Huckleberry said Yuille “brings dead people to life” in the Church History I and II courses she has with him as “he’s very excited to talk about history, which is kinetic.”

He “equips you to have opportunities to share what you’ve learned with others,” Huckleberry added. She explained the Sunday conversations she has with one of the young ladies at her church began with Huckleberry “simply asking her what she’s been reading in the Word” and they have now “morphed into us sharing about a former theologian or missionary that sets the stages for our ministry today.”

“Yuille has certainly ignited an interest in researching the many men and women that have so faithfully set the example for us in servanthood to Christ,” Huckleberry concluded.

Conrad Mills, a Master of Divinity student from Cleburne, Texas, said that Yuille is “extremely passionate about church history, but also well studied and well-read on the topic.”

“Dr. Yuille’s class has shown me that the church should be conscious about our history, learn from the past, and appreciate how the Gospel has continued to reverberate throughout the ages,” said Mills who is in Yuille’s Church History I class this semester. “Due to his influence, I have referenced the works of individuals in church history when preparing a sermon, studying a theological topic, or engaging in Bible study.”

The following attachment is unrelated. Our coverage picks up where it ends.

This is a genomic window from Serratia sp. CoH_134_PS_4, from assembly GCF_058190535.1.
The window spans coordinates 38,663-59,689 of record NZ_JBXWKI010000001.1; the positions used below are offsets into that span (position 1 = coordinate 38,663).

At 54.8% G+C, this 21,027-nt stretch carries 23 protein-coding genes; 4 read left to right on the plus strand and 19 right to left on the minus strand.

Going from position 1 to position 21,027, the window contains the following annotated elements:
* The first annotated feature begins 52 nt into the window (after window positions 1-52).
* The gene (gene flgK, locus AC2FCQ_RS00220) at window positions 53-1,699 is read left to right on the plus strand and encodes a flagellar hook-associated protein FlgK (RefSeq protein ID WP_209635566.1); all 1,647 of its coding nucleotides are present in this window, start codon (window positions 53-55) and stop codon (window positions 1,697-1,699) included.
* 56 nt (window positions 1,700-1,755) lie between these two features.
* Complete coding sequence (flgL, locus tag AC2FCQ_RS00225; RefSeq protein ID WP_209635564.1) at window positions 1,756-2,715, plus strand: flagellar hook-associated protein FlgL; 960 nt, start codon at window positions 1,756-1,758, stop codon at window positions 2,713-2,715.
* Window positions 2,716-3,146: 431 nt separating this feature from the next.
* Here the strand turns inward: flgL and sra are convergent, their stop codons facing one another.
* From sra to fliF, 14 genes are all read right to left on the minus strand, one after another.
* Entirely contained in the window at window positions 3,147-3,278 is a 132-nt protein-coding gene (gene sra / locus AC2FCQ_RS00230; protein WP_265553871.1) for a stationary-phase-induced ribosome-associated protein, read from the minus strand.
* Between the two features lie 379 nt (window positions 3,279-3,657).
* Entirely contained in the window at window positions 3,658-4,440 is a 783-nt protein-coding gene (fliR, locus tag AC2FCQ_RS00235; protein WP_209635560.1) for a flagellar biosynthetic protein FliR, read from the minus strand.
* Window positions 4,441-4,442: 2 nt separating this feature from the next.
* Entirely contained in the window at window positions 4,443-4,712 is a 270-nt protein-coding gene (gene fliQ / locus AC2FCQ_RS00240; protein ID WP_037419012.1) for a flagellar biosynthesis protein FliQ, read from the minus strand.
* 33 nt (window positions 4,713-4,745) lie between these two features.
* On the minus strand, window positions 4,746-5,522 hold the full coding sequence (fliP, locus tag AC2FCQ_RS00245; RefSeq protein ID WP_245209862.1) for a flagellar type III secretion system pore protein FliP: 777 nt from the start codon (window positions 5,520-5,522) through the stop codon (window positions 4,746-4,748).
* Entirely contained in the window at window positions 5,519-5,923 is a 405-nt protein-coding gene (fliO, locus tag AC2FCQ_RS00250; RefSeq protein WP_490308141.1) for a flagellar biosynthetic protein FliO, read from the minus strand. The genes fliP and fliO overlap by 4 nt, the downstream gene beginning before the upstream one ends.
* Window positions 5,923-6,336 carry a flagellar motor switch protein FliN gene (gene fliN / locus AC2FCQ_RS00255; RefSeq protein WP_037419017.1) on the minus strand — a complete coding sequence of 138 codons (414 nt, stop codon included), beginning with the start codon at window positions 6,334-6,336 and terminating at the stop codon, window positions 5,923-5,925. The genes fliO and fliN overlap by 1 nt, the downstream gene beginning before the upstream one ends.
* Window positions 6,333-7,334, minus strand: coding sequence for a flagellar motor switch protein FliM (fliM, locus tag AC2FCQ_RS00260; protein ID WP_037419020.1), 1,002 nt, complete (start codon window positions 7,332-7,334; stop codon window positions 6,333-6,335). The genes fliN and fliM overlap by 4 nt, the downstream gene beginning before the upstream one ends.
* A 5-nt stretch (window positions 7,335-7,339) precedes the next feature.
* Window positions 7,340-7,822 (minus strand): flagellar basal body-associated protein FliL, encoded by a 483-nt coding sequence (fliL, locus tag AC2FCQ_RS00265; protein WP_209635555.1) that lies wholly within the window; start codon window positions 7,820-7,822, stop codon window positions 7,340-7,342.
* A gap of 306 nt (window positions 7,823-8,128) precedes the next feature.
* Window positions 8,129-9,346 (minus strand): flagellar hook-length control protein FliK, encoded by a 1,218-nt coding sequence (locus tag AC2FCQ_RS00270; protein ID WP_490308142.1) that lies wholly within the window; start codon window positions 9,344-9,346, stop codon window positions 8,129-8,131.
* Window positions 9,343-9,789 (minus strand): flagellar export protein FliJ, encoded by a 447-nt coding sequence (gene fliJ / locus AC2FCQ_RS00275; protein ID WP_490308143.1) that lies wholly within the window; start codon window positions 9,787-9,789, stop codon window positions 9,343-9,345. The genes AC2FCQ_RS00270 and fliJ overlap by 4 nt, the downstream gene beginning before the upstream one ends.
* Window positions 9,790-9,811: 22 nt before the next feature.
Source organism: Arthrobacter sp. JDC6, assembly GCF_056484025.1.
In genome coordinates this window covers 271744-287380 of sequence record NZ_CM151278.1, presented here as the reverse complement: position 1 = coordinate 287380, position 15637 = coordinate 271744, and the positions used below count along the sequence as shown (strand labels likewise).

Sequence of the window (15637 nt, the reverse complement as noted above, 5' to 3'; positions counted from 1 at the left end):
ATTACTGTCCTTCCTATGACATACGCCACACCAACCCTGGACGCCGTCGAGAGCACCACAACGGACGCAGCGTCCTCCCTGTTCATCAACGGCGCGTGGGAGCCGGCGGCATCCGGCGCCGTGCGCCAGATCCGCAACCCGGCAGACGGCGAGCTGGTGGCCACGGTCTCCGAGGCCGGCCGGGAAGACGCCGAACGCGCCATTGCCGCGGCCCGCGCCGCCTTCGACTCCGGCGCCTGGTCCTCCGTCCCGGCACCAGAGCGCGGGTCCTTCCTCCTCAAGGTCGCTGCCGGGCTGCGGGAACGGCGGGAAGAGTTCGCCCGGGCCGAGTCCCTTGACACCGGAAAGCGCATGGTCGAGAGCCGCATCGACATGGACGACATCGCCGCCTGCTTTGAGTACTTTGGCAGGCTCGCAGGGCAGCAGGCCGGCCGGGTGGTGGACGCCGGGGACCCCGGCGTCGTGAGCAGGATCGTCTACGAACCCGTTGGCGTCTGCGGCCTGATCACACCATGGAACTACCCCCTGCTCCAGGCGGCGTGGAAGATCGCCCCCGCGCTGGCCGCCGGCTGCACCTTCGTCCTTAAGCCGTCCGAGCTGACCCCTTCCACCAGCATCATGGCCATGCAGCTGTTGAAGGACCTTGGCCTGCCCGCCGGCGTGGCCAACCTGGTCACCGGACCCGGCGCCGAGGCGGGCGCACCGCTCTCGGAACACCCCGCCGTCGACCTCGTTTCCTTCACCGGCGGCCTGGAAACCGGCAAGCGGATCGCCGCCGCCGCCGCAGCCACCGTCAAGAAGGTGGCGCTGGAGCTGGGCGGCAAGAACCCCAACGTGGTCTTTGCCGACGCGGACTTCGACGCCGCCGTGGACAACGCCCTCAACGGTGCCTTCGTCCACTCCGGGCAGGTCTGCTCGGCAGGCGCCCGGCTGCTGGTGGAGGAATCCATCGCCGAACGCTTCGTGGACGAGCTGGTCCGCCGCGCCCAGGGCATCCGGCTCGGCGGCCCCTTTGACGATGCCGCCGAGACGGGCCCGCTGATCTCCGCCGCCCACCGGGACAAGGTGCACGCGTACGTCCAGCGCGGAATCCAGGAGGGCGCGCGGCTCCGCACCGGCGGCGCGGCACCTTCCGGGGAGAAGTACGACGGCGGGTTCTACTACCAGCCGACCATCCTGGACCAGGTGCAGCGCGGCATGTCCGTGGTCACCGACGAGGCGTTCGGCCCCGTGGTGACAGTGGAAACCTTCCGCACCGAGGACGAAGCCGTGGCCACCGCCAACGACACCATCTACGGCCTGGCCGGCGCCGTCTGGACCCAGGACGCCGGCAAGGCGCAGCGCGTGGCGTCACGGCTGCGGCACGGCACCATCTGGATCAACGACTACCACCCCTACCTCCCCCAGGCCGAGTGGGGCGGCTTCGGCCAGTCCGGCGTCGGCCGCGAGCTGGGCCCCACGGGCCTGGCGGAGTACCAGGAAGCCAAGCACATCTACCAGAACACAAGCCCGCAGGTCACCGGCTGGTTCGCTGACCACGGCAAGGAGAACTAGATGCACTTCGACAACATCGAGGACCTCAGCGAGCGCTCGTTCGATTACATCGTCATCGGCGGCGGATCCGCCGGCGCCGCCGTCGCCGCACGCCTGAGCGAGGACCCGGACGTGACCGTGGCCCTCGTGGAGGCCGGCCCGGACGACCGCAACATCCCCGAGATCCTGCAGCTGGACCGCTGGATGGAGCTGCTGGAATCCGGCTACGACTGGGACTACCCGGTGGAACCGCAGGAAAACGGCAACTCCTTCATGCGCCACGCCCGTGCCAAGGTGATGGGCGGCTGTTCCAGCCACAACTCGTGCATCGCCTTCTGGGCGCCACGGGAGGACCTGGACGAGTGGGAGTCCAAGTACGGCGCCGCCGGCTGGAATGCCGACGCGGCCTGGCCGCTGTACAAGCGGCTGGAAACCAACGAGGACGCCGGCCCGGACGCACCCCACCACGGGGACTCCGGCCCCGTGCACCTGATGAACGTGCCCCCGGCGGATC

Mills said Yuille’s “love for Christ, love for the Word of God, and his love for his students is evident to all who interact with him” adding that the professor’s teaching has “has reinforced my conviction that the Word of God should be primary in the life of the Christian and in the church.”

“Faithful ministry throughout the ages has started with a commitment to the Word of God, and relied on it from beginning to end, which is a truth that Dr. Yuille has so clearly, wonderfully, and pastorally impressed upon all who have the privilege to study with him have learned,” Mills concluded.